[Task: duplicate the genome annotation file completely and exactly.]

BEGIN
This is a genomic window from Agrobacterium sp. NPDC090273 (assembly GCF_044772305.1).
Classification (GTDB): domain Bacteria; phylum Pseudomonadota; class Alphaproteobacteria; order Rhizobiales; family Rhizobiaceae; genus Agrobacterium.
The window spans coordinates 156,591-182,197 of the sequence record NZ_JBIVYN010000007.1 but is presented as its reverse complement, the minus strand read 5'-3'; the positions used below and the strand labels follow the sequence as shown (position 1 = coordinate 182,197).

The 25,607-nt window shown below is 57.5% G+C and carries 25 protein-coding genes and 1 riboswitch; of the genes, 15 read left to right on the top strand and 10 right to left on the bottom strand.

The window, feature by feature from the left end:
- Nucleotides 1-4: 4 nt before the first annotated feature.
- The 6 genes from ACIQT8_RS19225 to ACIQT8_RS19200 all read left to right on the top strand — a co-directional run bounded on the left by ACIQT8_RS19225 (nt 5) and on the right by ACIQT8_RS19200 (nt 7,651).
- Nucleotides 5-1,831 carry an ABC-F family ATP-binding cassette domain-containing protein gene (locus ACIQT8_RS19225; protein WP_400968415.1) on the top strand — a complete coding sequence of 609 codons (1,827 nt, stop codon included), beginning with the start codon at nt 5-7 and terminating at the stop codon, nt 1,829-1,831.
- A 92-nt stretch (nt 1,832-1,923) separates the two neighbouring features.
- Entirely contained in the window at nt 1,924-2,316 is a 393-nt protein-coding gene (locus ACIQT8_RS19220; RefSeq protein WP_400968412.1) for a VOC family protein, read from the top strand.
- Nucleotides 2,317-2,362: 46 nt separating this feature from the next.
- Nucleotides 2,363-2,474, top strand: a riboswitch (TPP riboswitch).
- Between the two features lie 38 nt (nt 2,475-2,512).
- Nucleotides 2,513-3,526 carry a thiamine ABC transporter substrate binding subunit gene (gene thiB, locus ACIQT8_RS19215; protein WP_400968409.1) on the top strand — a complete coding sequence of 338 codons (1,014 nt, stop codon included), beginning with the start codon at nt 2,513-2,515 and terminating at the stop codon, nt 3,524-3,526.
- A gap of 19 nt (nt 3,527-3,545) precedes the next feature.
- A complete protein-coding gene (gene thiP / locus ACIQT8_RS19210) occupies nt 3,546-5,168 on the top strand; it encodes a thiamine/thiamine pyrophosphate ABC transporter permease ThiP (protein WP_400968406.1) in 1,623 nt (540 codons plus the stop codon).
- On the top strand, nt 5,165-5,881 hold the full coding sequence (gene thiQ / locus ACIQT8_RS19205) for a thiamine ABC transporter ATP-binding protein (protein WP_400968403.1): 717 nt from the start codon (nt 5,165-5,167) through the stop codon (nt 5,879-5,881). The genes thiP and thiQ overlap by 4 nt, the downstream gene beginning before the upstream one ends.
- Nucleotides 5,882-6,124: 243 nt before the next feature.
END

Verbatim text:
This is a genomic window from Agrobacterium sp. NPDC090273 (assembly GCF_044772305.1).
Classification (GTDB): domain Bacteria; phylum Pseudomonadota; class Alphaproteobacteria; order Rhizobiales; family Rhizobiaceae; genus Agrobacterium.
The window spans coordinates 156,591-182,197 of the sequence record NZ_JBIVYN010000007.1 but is presented as its reverse complement, the minus strand read 5'-3'; the positions used below and the strand labels follow the sequence as shown (position 1 = coordinate 182,197).

The 25,607-nt window shown below is 57.5% G+C and carries 25 protein-coding genes and 1 riboswitch; of the genes, 15 read left to right on the top strand and 10 right to left on the bottom strand.

The window, feature by feature from the left end:
- Nucleotides 1-4: 4 nt before the first annotated feature.
- The 6 genes from ACIQT8_RS19225 to ACIQT8_RS19200 all read left to right on the top strand — a co-directional run bounded on the left by ACIQT8_RS19225 (nt 5) and on the right by ACIQT8_RS19200 (nt 7,651).
- Nucleotides 5-1,831 carry an ABC-F family ATP-binding cassette domain-containing protein gene (locus ACIQT8_RS19225; protein WP_400968415.1) on the top strand — a complete coding sequence of 609 codons (1,827 nt, stop codon included), beginning with the start codon at nt 5-7 and terminating at the stop codon, nt 1,829-1,831.
- A 92-nt stretch (nt 1,832-1,923) separates the two neighbouring features.
- Entirely contained in the window at nt 1,924-2,316 is a 393-nt protein-coding gene (locus ACIQT8_RS19220; RefSeq protein WP_400968412.1) for a VOC family protein, read from the top strand.
- Nucleotides 2,317-2,362: 46 nt separating this feature from the next.
- Nucleotides 2,363-2,474, top strand: a riboswitch (TPP riboswitch).
- Between the two features lie 38 nt (nt 2,475-2,512).
- Nucleotides 2,513-3,526 carry a thiamine ABC transporter substrate binding subunit gene (gene thiB, locus ACIQT8_RS19215; protein WP_400968409.1) on the top strand — a complete coding sequence of 338 codons (1,014 nt, stop codon included), beginning with the start codon at nt 2,513-2,515 and terminating at the stop codon, nt 3,524-3,526.
- A gap of 19 nt (nt 3,527-3,545) precedes the next feature.
- A complete protein-coding gene (gene thiP / locus ACIQT8_RS19210) occupies nt 3,546-5,168 on the top strand; it encodes a thiamine/thiamine pyrophosphate ABC transporter permease ThiP (protein WP_400968406.1) in 1,623 nt (540 codons plus the stop codon).
- On the top strand, nt 5,165-5,881 hold the full coding sequence (gene thiQ / locus ACIQT8_RS19205) for a thiamine ABC transporter ATP-binding protein (protein WP_400968403.1): 717 nt from the start codon (nt 5,165-5,167) through the stop codon (nt 5,879-5,881). The genes thiP and thiQ overlap by 4 nt, the downstream gene beginning before the upstream one ends.
- Nucleotides 5,882-6,124: 243 nt before the next feature.